If your furnace or air conditioner is more than 15 years old, consider replacing it with an Energy Star appliance. Check you ducting for gaps, holes or other corrosion and fix these with mastic.
'Vampire' loads account for 10-15 per cent of your home's energy consumption. Get a power bar with a timer so your appliances aren't on when you are at work or sleeping. If your appliances are old, consider investing in Energy Star appliances which will reduce your monthly energy bill.
This post was originally published on Greenmoxie.com.
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"Heat rises so you want to make sure heat is not escaping the living space,” says HomeZada founder John Bodrozic. "An access door into the attic is a spot most people miss. Putting insulation on the back side of this door can help minimize heat loss."
"Another technique that people can use to keep their home warm this winter without costing an arm and a leg is to let in the sunlight during the day, and keep the heat in with thick heavy drapes/curtains at night and then repeat the process,” says Alexander Ruggie, PR director for 911 Restoration.
Are there rooms in your house you almost never go in? If you can avoid heating those by closing ducts and doors or shutting off the in-room thermostat, you can spend less money keeping the rest of your home warm. "You are essentially not spending money heating a room that is rarely used,” Bodrozic says.
"If your air filters are clogged up, you furnace needs to run longer and harder to maintain your temperature setting,” Bodrozic says. Dirty filters could be heating your home inefficiently and costing you money in the long run.
If you have a wood-burning fireplace in your home, you probably also have a flue. "Flues can be a huge loss of heater air because it is essentially designed as a pathway to expel heated air as efficiently as possible,” Ruggie says. "Closing off the flue is a great way to keep the heat in and save money on the bill because less warm air is escaping [your home]." And if you’re lucky enough to have that wood-burning fireplace to begin with it, use it! “Using wood sounds primitive,” Ruggie says, "but it’s still a great way to get heat in the home for a relatively low cost and they’re fun for the whole family to sit around as well."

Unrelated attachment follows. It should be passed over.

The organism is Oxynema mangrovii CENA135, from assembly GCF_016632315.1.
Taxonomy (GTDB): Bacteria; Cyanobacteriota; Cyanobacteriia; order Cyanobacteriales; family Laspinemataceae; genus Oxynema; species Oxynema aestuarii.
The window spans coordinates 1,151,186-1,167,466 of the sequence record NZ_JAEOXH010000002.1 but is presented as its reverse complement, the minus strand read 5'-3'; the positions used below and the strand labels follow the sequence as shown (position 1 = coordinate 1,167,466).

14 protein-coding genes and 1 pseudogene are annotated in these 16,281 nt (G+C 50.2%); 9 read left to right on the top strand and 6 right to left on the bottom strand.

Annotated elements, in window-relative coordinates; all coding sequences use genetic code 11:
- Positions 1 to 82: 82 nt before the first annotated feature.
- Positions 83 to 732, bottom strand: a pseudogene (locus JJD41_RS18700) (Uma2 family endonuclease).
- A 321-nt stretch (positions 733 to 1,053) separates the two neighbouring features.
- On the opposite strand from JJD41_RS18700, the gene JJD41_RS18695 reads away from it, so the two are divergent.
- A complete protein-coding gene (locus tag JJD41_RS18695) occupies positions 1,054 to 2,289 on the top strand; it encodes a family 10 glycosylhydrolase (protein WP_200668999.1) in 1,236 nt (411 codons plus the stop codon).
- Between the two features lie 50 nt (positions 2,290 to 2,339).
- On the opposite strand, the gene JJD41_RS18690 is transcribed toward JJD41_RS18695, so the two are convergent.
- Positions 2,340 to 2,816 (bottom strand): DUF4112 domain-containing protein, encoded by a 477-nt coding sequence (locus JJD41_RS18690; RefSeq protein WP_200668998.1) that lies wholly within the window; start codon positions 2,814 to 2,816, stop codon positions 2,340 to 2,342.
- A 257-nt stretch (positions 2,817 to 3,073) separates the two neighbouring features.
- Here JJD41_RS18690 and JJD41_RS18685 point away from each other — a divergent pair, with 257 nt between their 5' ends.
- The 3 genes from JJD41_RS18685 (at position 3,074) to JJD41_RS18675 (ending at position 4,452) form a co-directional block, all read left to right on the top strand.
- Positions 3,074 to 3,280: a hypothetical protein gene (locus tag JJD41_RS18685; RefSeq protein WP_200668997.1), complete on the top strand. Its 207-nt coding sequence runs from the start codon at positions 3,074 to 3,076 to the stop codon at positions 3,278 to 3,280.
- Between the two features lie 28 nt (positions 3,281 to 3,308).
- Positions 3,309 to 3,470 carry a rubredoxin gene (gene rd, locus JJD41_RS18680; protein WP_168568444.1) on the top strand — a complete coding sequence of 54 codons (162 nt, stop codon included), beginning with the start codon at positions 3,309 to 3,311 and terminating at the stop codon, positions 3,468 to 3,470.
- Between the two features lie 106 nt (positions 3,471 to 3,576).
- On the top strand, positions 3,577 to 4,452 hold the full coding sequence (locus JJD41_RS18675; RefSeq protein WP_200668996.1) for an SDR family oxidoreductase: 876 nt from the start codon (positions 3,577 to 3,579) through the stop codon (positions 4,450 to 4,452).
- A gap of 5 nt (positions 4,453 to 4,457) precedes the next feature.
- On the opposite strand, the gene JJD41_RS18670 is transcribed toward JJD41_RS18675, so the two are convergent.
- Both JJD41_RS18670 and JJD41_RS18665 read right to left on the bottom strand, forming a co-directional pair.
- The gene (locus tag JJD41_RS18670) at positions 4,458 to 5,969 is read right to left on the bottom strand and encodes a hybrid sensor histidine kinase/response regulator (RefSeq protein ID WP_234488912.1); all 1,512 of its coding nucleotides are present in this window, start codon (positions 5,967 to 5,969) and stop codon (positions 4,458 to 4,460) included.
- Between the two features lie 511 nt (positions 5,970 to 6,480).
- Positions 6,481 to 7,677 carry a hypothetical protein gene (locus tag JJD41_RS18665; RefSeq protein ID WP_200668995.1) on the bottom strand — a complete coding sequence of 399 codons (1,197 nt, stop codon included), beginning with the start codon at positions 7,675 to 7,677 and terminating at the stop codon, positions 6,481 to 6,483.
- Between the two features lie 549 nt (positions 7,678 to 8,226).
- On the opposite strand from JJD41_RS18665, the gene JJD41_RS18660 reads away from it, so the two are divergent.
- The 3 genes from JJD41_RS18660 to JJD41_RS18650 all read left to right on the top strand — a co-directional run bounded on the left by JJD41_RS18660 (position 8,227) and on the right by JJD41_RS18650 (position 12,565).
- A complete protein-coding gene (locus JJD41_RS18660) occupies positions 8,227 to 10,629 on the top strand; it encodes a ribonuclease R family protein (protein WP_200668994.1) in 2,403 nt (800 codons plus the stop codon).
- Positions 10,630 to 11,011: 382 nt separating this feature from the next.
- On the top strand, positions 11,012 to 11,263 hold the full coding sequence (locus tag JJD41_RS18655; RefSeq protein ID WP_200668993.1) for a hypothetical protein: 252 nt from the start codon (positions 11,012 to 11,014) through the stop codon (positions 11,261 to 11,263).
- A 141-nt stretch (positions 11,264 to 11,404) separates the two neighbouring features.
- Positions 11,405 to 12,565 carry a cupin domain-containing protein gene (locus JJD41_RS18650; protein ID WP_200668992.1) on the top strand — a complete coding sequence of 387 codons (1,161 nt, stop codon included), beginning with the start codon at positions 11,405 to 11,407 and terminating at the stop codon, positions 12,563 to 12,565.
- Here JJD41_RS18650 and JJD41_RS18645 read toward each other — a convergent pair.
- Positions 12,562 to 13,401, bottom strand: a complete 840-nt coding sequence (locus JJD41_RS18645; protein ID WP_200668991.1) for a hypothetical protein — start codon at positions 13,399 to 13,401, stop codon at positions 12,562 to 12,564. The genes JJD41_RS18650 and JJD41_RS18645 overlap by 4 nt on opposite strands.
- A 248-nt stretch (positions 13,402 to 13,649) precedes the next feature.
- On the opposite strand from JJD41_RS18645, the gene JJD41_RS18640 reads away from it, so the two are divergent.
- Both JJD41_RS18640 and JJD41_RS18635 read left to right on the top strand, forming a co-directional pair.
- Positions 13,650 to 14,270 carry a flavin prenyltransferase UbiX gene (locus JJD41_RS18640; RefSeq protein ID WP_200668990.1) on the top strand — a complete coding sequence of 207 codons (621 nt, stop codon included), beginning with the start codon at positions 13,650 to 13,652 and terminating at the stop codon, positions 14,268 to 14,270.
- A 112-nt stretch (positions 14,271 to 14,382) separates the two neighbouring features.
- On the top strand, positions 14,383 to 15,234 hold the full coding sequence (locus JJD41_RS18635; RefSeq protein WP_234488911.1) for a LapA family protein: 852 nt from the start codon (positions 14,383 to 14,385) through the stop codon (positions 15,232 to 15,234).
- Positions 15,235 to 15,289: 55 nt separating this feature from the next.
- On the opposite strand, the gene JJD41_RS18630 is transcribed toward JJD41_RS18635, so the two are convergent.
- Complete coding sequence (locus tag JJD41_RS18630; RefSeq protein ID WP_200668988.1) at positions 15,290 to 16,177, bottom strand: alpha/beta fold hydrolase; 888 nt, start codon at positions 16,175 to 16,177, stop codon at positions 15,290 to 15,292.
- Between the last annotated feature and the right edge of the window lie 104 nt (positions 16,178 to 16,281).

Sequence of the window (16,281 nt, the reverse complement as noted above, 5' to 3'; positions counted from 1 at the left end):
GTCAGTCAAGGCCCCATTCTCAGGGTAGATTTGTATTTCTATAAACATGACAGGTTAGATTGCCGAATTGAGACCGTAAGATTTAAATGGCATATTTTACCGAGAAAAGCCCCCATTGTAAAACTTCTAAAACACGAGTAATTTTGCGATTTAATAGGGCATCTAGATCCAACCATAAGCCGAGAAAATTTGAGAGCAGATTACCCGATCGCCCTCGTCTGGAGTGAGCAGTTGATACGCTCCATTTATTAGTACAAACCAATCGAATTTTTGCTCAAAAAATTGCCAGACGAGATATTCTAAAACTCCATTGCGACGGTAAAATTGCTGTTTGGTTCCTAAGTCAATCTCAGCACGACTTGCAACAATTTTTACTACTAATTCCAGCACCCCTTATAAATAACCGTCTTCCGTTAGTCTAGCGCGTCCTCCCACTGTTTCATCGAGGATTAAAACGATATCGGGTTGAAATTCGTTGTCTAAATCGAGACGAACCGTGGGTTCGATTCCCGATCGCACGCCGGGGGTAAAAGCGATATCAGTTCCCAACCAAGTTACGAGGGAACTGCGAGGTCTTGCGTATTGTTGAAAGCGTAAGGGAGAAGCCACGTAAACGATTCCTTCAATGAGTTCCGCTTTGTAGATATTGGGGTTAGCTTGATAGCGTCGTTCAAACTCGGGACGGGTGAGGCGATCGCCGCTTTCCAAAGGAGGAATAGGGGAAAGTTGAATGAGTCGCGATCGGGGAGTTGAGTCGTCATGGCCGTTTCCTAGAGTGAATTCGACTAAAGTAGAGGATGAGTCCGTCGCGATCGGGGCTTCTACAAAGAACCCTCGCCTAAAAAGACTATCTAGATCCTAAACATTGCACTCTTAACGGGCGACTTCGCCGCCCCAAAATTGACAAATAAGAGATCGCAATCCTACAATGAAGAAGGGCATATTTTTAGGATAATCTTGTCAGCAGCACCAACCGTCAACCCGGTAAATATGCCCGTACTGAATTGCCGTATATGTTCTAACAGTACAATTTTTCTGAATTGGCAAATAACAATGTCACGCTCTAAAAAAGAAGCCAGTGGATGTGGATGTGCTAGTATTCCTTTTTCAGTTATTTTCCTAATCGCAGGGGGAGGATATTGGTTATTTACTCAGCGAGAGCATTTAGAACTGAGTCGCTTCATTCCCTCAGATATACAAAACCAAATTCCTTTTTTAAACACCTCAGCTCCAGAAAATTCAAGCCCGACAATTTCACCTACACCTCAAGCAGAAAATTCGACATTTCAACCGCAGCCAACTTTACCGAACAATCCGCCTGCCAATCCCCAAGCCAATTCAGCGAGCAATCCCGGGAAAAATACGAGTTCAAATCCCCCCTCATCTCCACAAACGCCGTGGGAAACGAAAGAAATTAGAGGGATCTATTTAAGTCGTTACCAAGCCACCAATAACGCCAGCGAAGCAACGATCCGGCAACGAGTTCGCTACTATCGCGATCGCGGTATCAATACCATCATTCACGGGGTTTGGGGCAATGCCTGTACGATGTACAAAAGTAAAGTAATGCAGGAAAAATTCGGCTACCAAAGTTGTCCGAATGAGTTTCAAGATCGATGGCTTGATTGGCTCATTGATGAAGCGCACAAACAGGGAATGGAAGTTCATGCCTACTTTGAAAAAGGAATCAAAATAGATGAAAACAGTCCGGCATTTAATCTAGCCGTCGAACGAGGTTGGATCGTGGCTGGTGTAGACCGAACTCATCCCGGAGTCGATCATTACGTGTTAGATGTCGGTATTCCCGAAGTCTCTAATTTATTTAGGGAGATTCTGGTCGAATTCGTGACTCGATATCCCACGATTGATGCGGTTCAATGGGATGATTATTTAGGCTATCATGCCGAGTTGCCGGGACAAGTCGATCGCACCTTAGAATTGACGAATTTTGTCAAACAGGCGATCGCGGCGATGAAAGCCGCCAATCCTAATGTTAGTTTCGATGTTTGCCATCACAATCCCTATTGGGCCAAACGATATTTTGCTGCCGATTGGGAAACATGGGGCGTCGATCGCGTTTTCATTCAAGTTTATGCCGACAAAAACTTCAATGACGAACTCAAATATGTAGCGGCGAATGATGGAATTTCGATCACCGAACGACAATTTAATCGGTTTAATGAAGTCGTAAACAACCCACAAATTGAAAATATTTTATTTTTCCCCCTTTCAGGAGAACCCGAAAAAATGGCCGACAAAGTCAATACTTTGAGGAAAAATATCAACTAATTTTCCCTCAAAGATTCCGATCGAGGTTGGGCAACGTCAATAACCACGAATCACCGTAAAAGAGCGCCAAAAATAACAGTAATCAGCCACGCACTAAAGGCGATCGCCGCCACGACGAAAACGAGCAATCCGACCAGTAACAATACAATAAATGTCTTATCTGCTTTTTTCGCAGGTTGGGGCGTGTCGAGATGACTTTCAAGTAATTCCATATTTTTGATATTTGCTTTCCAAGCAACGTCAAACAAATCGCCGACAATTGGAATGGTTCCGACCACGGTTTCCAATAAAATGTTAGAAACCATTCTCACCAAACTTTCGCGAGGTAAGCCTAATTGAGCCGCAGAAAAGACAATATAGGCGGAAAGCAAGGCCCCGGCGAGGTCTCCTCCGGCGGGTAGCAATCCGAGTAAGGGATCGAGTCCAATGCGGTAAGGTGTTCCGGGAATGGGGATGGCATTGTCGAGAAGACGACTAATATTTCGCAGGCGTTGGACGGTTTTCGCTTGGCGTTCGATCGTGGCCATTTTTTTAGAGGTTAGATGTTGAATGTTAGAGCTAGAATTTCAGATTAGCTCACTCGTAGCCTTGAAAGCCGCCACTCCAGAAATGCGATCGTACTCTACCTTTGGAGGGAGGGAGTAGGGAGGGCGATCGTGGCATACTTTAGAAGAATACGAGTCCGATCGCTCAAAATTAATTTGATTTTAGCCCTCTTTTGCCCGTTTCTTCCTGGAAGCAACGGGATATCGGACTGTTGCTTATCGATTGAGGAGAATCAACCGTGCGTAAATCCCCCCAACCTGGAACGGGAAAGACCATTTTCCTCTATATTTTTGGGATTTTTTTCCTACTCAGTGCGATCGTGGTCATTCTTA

"Doors that lead to the outside should have a seal on the bottom that prevents heat loss,” Bodrozic says. If you don’t have stripping, put it in — and if you do, check to make sure it’s working and you aren’t feeling drafts near doors or windows.
"Large furniture absorbs heat fairly easily and this can keep heat from properly circulating into your home,” Ruggie says. If you have furniture over central air ducts or in front of radiators, try to move it or at least pull it out from the heat source as much as possible during winter.
Getting a programmable or smart thermostat can automate the process of optimizing your heat settings. "When you are sleeping, you can stay warm with blankets and covers,” Bodrozic says. "Then time your heating to pick back up to a higher setting when you are awake and in the house."
“Window films can cut up to 30 per cent of a home’s energy costs and reject 99 per cent of harmful UV rays that can damage furnishings and carpet, without changing the exterior look of a home,” says a 3M Window Film spokesperson.
Are there spots along your windows and doors that feel cooler than they ought to? If upgrading your windows isn’t an option, you can use temporary solutions like sealing the windows with plastic over the winter. Even taping over cracks and drafty spots with painter's tape can make a difference.
It sounds obvious, but are you sure all your ducts are actually connected to vents, and not just blowing hot air to nowhere? "Check every vent in the home to make sure it is still connected as over time, the ductwork can sag and disconnect from the vent,” Bodrozic says. "This means you would be blowing hot air into either your attic or crawl space, which is wasting money." And while you’re checking the connections on those ducts, look for insulation too. "Hot air moves from the furnace through each duct,” Bodrozic says. "If the insulation has fallen off a duct, more heat can be lost as the air is traveling through the duct."
It’s a lot cheaper to conserve heat than it is to make it, Ruggie says. "So for many, simply getting a smart thermostat, or putting the home on a timer can be an extremely cost effective way to stay warm without losing your shirt in the process."